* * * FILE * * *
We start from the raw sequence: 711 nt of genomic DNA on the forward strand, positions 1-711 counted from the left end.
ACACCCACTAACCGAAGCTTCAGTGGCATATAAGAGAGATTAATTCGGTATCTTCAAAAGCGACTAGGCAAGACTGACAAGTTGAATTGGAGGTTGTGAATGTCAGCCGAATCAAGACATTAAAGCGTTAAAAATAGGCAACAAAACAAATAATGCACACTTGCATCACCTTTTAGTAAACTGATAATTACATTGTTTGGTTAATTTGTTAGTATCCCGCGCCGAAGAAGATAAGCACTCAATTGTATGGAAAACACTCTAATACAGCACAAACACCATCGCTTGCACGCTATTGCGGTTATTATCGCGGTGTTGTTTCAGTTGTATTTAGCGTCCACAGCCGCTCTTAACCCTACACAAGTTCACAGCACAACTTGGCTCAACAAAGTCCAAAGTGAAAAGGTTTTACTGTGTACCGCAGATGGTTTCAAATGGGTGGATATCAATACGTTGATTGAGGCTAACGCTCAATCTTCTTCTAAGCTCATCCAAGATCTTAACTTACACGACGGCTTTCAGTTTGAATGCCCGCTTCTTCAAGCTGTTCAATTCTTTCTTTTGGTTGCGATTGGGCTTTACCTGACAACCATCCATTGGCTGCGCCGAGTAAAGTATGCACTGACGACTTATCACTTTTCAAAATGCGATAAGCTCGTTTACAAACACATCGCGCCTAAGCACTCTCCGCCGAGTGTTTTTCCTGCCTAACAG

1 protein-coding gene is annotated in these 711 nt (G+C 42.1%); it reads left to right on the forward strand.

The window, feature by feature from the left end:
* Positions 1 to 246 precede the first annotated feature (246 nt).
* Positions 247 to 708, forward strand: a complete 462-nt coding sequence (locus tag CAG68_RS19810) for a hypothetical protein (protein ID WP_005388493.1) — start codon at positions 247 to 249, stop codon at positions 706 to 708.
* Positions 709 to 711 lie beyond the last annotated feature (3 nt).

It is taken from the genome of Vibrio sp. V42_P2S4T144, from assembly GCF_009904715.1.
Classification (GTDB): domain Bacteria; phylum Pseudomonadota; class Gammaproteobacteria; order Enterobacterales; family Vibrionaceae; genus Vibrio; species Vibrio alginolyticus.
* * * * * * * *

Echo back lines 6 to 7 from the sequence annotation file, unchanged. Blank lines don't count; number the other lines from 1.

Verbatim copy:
* Positions 247 to 708, forward strand: a complete 462-nt coding sequence (locus tag CAG68_RS19810) for a hypothetical protein (protein ID WP_005388493.1) — start codon at positions 247 to 249, stop codon at positions 706 to 708.
* Positions 709 to 711 lie beyond the last annotated feature (3 nt).